LPGA Tour hopefuls have journeyed to Q-School at Plantation Golf and Country Club for the last 23 years. And waiting for them to arrive for those two-plus decades has been PGA professional Keith Struble, who along with his staff, has welcomed some of the game's top women pros making their early swings en route to the LPGA.
"We have worked with the LPGA for so long that this tournament has the feel of a family reunion every year," said Struble, director of golf operation at the club in Venice, Fla. "We can't wait for it to get here."
But while stressed-out pros hoping to advance into the LPGA's Final Qualifying Tournament from the Florida sectional might not feel as eager as Struble for the start of each year's event, Struble, his staff, and crew of 136 volunteers - led by two former Catholic nuns nicknamed "Bunker" and "Divot" - attempt to make players comfortable for the 72-hole grind."When we arrive on site, Keith and his staff run a professional event and they are second to none," said Kathy Lawrence, tournament director of the LPGA qualifying tournaments. "That's so important because it allows me to concentrate on the players and their needs.
" Struble, who will be honored in early December as the PGA Professional of the Year for the North Florida Section of the PGA, has shared his enthusiasm for the annual Q-School not only with those individuals who help run the tournament each year, but also with the club's membership. Even when players are long gone from the fairways of Plantation, members have a lasting memory of those who played their links.
That's because the club's "Members' Lounge" is adorned with poster-size photos of pros who played at Plantation and then went on to attain LPGA success. Photos of such players as Annika Sorenstam, Se Ri Pak, Michelle McGann, Pat Hurst, Kelly Robbins and Karrie Webb are among the 13 players and one LPGA rules official who passed through Plantation over the last 23 years. [Retired LPGA rules official Robert O. Smith is the only non-player whose photo shares a place in the club's Wall of Fame.]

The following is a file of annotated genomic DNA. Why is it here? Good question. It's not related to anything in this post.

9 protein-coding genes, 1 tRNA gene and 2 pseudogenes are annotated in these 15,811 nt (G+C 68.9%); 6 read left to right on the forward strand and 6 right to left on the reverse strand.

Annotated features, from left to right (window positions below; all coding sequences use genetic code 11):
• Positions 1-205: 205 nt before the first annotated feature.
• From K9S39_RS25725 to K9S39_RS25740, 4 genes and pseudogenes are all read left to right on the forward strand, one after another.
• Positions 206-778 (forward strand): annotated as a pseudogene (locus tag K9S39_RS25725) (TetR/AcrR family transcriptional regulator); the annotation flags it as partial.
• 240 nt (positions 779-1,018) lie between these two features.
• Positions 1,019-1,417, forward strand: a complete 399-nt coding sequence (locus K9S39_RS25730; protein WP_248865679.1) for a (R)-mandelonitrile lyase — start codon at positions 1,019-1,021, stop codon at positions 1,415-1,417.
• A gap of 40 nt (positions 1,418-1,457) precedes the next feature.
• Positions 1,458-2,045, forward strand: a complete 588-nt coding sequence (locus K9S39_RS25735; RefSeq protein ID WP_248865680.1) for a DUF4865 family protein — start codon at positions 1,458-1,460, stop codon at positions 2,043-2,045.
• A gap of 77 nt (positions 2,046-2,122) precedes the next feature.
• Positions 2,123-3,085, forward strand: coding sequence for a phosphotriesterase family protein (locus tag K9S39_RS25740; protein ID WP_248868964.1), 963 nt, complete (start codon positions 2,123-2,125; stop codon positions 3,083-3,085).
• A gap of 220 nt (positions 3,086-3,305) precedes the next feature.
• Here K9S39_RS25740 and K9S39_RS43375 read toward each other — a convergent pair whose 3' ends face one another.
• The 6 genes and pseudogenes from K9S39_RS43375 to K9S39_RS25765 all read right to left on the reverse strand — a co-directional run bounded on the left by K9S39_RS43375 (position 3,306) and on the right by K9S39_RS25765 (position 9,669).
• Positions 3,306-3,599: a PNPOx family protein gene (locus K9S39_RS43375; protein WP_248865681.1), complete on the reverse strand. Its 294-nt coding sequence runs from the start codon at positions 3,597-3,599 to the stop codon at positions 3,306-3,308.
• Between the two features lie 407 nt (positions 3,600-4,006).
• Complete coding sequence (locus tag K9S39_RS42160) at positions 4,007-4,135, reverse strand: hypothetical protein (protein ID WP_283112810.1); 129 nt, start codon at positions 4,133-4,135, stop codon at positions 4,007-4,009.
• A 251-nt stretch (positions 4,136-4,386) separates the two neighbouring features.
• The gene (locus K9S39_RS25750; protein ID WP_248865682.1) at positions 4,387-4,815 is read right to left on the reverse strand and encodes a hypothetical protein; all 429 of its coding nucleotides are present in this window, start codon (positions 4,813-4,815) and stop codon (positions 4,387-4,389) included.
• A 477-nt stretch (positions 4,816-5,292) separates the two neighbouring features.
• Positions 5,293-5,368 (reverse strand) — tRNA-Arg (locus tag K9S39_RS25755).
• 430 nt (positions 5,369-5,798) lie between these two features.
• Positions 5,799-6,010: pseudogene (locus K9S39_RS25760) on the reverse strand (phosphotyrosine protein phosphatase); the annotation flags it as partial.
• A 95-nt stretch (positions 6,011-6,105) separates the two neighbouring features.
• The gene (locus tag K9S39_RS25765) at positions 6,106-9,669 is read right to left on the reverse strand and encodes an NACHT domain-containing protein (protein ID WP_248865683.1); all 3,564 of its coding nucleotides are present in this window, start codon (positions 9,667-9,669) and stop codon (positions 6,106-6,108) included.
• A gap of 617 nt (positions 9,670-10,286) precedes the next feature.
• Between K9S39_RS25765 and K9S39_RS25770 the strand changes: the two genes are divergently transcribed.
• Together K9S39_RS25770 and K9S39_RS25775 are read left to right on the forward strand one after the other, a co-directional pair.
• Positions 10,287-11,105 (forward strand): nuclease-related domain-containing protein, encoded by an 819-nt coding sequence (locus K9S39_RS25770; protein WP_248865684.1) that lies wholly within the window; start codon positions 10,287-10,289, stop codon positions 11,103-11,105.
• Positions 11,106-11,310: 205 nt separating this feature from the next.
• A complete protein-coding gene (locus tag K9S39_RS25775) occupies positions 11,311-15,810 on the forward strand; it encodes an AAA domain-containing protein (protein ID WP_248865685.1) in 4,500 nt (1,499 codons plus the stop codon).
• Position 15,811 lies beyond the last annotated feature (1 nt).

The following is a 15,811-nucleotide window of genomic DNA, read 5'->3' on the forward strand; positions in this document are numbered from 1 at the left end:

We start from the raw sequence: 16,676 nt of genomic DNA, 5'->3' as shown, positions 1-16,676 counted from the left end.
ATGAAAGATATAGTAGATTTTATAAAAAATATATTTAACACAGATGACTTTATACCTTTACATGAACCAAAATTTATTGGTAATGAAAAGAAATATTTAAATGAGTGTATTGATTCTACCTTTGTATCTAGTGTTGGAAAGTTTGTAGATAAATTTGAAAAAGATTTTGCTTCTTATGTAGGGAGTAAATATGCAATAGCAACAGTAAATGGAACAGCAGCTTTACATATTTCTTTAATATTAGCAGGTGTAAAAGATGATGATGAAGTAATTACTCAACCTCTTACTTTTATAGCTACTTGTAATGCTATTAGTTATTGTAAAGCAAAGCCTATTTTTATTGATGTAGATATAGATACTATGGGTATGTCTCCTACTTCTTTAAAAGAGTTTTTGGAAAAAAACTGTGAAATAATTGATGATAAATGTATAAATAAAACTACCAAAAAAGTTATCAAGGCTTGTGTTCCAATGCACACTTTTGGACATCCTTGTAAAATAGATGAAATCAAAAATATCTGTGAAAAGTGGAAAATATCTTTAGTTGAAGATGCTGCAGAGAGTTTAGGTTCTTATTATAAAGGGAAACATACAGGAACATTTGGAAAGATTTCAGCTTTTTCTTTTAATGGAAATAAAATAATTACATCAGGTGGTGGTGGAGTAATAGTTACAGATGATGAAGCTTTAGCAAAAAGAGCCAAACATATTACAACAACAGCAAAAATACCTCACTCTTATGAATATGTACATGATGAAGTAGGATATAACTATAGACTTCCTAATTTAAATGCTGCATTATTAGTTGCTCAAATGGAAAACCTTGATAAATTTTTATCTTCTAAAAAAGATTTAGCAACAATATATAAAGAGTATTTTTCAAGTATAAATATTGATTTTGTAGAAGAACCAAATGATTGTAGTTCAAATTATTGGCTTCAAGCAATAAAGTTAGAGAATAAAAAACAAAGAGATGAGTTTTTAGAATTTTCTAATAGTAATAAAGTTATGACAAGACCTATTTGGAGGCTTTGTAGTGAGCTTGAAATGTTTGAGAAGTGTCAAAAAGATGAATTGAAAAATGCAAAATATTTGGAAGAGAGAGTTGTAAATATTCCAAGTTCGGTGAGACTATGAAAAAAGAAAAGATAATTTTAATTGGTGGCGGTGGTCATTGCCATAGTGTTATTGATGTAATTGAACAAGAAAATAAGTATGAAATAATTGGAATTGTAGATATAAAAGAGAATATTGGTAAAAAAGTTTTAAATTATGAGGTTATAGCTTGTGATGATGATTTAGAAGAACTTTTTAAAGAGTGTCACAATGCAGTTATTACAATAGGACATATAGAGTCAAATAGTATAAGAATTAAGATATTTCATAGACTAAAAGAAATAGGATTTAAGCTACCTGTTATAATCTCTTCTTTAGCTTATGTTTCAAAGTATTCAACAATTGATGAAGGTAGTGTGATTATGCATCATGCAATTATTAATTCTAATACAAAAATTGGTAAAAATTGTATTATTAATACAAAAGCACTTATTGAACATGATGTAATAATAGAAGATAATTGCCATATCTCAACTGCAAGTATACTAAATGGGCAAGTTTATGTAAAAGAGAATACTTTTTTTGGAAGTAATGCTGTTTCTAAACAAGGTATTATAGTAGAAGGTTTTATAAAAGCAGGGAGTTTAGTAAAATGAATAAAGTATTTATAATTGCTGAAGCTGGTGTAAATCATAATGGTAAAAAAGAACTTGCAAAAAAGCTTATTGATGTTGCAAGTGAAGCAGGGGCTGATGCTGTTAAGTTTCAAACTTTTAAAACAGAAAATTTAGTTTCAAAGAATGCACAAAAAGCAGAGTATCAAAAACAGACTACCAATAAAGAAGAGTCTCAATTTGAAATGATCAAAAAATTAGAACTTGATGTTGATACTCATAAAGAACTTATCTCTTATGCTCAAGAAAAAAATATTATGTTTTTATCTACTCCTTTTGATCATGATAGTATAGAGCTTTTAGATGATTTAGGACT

And after 23 years of top players passing through Plantation, Struble also has his share of stories to tell. His favorite dates back to the 1993 Q-school when Annika Sorenstam flew in for the Florida sectional from the Women's British Open. With no practice rounds, the future LPGA Hall of Famer teed it up and carded a 63 on the Panther course in the first round to tie the course record.
"Not only do we love this tournament, but it has been very beneficial for the club," said Struble. "It's a revenue generator at a very slow time of the year for us, but it also adds credibility to the facility. You can't be a bad track if you host Q-School, and this is an opportunity for us to show off our two courses."
Struble also has an annual tradition with players who are among the top 30 and ties to advance into the final stage of LPGA Q-School. Following each Florida sectional Q-school, he holds a reception, gives each player a small gift, and then allows each to place a free long-distance phone call to anywhere in the world.
"They seem to get a kick out of that," said Struble, who has been Plantation's director of golf since 1996.
Nicknamed "Sunshine" by LPGA staff member Lawrence, not only for his sunny disposition, but also because the club professional likes to "guarantee" good weather each tournament week, Struble will begin greeting players at the club again this week for the annual Florida sectional event.
"We're completely ready and the courses are in great shape," he said. "I'm looking forward to the members enjoying themselves, the players having a great time, and the LPGA wanting to come back."
- Article by LPGA Staff Writer Lisa D. Mickey
Topics: Press Release